The leading causes of unintentional injuries and deaths among children in the U.S., as reported by the Centers for Disease Control and Prevention (CDC), are falls, drowning, burns, poisoning and motor vehicle accidents (which tops the list). Each year, more than 12,000 children die and at least 9.2 million are injured due to these causes. Equally dangerous as these causes are the many different products that people stuff in their homes. And it cannot be denied that so many of the different things that Americans purchase can be a possible source of severe injuries or even death. The thousands of injuries and deaths caused by these products can also be verified through the records of the U.S. Consumer Product Safety Commission (CPSC). These products include home furniture and décor, tools, children’s outdoor activity equipment, sports equipment, inflatable amusements, nursery products and children’s toys.
From 2007 to 2010, millions of toys were recalled by the CPSC due to the dangers that these presented, like sharp edges that can cause lacerations, small parts that are considered choking hazards, and toxic substances and chemical contents that exceeded federal limits. The CPSC is charged with enforcing toy safety standards laws, laws that set the guidelines on: the required sizes of children’s toys; the inaccessibility of the toys’ batteries and magnets to small children; noise and toxicity limits; and, the display of labels containing the possible risks of choking hazards.
Unlike food, toy labels do not include the materials the toy was made from, and there is no definite law that requires manufacturers, whether local and foreign, to put on toys’ labels information regarding any possible harmful elements. Consumers, therefore, are left without any clue about the actual safety of the products that they buy (everyone, of course, assumes that all products made available in stores are totally safe).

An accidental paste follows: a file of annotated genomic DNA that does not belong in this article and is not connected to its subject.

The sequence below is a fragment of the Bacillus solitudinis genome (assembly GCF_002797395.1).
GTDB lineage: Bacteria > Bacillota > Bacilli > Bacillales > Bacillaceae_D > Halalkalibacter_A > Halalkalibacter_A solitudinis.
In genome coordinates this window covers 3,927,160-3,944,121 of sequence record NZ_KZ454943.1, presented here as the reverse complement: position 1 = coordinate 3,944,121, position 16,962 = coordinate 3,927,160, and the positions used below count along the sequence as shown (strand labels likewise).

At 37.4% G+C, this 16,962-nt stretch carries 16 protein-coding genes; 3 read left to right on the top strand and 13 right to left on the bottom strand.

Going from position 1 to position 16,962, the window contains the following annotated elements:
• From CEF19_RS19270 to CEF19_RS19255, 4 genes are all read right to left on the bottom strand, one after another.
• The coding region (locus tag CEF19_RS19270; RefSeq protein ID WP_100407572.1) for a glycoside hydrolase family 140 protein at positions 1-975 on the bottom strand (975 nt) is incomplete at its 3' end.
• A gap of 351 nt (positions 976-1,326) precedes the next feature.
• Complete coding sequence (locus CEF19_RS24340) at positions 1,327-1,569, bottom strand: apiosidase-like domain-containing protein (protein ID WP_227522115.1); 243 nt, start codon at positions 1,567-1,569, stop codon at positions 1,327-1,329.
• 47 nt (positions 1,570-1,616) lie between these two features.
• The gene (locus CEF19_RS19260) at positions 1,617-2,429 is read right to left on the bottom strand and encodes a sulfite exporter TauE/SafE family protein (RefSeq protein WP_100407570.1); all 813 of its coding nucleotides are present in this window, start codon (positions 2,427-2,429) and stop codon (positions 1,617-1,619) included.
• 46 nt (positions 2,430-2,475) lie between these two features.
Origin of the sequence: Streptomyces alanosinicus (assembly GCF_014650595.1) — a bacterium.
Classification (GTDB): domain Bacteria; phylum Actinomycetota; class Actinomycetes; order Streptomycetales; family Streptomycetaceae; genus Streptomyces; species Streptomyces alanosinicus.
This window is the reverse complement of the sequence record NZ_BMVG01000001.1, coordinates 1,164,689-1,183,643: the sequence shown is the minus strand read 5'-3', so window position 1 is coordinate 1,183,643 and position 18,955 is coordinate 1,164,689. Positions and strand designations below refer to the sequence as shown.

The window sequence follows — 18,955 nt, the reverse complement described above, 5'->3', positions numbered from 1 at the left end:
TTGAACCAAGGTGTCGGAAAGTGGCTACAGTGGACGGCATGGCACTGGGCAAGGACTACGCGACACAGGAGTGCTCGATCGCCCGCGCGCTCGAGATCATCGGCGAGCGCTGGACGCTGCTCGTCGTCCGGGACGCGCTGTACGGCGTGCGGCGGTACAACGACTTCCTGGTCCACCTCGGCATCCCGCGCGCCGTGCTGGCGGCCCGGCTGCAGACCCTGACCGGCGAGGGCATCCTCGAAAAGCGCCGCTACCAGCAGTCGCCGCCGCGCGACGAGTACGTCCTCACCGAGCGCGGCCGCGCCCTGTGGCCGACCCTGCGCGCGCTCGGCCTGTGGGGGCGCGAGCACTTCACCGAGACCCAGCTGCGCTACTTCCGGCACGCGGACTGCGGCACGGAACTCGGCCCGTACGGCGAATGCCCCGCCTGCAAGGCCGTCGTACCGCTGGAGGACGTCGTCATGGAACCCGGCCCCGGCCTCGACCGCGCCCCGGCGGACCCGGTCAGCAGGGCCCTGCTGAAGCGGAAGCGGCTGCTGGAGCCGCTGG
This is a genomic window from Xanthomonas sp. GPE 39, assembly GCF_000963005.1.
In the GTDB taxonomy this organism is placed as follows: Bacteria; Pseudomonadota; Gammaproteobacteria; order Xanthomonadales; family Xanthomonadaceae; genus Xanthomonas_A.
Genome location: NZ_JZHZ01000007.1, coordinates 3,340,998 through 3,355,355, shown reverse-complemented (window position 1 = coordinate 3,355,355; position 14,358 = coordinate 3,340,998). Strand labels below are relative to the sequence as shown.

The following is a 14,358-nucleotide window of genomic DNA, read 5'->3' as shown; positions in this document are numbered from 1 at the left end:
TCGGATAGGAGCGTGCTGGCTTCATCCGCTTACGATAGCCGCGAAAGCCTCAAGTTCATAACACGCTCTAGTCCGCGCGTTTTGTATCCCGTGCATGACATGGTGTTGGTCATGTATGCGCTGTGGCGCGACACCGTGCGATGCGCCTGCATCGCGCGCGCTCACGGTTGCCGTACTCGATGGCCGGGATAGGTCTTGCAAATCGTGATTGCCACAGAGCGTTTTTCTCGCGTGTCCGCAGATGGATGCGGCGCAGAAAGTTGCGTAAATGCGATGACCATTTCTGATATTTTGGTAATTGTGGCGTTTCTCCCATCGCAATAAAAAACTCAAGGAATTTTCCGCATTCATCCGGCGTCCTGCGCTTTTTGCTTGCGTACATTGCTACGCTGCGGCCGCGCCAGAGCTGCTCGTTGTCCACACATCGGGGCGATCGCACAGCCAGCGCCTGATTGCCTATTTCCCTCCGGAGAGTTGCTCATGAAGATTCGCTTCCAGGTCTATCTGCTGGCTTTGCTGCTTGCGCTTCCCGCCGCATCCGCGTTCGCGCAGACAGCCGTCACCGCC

All individuals have the legal and moral responsibility to act in ways that will never endanger another. Yet, in spite of the necessity to act responsibly and the existence of certain laws that are intended should keep everyone, especially children, from getting injured either through accidents or through the use of consumer products, injurious accidents and products still continue to harm many children.
The Benton Law Firm informs the family of a child, who has been injured in an accident or due to the use of a harmful toy, of its legal right to file a lawsuit against the responsible party. So many accidents occur and defective products continue to be manufactured and sold due to the grave negligence of some individuals. Before pursuing a legal action, however, it may be wiser to seek the help of a seasoned personal injury lawyer who will see to it that all the documents required in the lawsuit are intact, and that the child’s and his/her family’s rights and interests are very well defended.
People with a severely damaged hip joint can be mobile and active again with the Rejuvenate Modular Hip Neck and Stem or the ABG II Modular Neck and Stem from Stryker Corp. or with the DePuy ASR XL Acetabular metal-on-metal hip replacement from Johnson & Johnson. Being the first orthopedic company in the U.S., DePuy Orthopaedics has become a trusted name, even maintaining leadership in the hip replacement business for more than 4 decades. Though, its product entered the U.S. market only in 2005, the year it was cleared by the US Food and Drug Administration (FDA) for distribution, it still came out four years ahead of Stryker Corp.’s prosthetic implants, which the FDA approved in 2009 to treat people with a fractured hip.